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Critics of 3-hour parking limit expansion say proposal needs work

12/02/2015 9:00 AM |

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A proposal to make to make the three-hour parking restrictions in about 60 spots behind stores in downtown Riverhead run 24/7 instead of the current 8 a.m. to 6 p.m. needs some tweaking, according to two speakers at a public hearing before the Riverhead Town Board Tuesday.

The proposal applies to the spots that have green striping in the Peconic River parking lot, just south of the stores between Pera Bell Food Bar and Dark Horse restaurant.

The proposal also would expand the three-hour restriction to the parking lots east of McDermott Street.

The parking spaces in the south part of the lot, closest to the river, would continue to have no time limits.

The proposal came up because of a difficulty in finding parking spaces, now that two new apartment buildings have opened downtown. The apartments pay into the public parking district tax, and as such, are entitled to use the parking lots as parking for their residents.

Vail-Leavitt Music Hall president Bob Barta said the proposal could impact the historic, 220-seat theater on Peconic Avenue.

“Since shows typically run two-and-a-half to three hours, the proposed three hour universal limit would discourage audience members not only from adding a visit to one of the downtown restaurants, but from attending a show itself for fear of being ticketed,” he said.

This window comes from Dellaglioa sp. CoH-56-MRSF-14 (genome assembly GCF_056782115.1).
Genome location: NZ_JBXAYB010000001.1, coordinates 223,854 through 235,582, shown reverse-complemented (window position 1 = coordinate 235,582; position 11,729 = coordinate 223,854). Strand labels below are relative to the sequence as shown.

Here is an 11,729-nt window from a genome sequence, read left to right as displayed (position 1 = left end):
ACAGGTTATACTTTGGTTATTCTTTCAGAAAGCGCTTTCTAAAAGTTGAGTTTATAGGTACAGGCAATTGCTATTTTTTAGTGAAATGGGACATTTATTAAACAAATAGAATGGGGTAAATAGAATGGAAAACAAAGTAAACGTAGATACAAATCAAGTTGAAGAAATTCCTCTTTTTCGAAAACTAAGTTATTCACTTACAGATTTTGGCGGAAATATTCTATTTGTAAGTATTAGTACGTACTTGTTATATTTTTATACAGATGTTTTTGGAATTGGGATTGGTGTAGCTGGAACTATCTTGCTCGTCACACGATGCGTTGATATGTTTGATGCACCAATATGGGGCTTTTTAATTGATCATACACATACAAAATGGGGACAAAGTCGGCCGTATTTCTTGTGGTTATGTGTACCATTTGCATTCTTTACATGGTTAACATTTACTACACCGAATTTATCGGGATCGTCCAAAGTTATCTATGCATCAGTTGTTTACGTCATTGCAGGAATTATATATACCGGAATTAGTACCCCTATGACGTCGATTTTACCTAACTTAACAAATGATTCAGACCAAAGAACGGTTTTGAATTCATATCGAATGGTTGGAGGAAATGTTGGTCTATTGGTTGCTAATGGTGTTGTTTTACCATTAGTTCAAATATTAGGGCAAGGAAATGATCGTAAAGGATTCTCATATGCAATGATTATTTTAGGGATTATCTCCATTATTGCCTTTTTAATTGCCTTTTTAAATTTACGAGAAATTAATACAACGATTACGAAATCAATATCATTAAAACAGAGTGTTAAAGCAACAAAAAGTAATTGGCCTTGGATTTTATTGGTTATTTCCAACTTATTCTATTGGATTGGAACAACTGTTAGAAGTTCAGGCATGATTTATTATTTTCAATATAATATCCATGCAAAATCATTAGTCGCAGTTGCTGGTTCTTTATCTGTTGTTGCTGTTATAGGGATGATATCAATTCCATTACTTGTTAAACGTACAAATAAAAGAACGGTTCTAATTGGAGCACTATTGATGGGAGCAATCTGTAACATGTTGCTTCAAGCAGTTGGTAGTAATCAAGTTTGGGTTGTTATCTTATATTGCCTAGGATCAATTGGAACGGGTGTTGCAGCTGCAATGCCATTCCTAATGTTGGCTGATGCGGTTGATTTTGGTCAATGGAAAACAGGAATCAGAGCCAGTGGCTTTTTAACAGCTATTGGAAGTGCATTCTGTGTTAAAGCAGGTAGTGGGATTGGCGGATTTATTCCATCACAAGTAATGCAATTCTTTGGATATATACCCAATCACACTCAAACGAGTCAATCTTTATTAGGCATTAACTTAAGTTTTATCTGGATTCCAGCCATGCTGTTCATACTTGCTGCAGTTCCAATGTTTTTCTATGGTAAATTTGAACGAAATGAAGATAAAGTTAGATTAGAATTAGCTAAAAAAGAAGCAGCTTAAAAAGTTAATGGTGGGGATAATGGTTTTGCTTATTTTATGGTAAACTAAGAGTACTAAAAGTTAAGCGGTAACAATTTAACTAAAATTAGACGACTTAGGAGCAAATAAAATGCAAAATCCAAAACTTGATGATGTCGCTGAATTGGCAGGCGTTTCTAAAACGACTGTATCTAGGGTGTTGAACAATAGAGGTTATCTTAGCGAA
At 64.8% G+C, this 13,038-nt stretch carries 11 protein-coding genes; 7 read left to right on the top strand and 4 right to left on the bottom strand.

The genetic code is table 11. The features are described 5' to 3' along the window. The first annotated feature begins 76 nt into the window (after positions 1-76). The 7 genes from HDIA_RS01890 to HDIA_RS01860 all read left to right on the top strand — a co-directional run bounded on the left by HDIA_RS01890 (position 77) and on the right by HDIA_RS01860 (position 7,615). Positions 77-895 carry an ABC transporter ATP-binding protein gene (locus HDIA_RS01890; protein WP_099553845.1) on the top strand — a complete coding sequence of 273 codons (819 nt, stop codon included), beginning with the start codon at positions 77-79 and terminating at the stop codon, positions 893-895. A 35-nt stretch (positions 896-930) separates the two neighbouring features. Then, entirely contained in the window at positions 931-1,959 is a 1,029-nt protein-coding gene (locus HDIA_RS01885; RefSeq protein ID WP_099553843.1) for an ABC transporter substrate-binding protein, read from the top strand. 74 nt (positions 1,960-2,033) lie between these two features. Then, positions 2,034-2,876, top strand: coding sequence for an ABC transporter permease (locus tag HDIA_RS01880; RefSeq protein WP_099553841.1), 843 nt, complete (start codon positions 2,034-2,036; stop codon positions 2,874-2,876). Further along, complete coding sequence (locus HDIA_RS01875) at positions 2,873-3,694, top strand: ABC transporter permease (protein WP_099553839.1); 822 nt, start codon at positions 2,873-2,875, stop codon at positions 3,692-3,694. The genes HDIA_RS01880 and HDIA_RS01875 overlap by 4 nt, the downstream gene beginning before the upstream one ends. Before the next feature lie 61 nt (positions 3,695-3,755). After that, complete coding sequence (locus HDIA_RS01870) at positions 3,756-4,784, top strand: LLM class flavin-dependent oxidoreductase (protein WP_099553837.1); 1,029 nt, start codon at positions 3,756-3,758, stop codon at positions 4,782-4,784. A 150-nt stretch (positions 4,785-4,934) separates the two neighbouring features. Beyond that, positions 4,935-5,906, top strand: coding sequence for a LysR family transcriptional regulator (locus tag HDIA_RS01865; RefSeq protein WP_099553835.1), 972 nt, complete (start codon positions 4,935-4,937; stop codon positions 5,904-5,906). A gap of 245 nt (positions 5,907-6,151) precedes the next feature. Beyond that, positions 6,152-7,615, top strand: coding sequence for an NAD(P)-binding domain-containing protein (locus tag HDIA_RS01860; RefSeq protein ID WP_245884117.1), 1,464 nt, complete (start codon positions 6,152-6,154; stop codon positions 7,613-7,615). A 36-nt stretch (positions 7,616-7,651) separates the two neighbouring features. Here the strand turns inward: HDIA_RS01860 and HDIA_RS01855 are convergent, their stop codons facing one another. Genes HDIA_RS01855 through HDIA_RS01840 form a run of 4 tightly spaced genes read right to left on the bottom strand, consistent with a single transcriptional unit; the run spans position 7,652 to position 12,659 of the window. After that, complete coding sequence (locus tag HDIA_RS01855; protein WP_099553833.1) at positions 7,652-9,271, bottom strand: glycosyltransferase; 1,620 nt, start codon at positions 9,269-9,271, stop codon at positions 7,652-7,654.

But Mr. Barta said only certain days and shows would run longer than three hours, and that normal day-to-day operations of the Music Hall would be within the three hours.

That said, he added that the 60 parking spaces covered by the restriction are not enough to accommodate all the demand of downtown restaurants and businesses.

Laura Jens-Smith of Laurel, who made an unsuccessful run for Town Council in November, said the three-hour limit is a start toward addressing the parking problems downtown, but that the town needs a more long-term approach.

“I believe that all parking in the parking district should have time limitations and any overnight parking should be restricted to a certain area and require a permit,” she said.

The town also needs to maximize the 2,710 parking spaces it has downtown by having better signage to direct people to available parking.

A recent town study said that only 48 percent of the town’s parking spaces are utilized on weekdays and only 19 percent on weekends.

She also suggested having special parking spaces for compact cars and motorcycles, and added that she thinks a movie theater would not work downtown due to limited parking, and that the town should change its zoning to once again allow movie theaters on Route 58.

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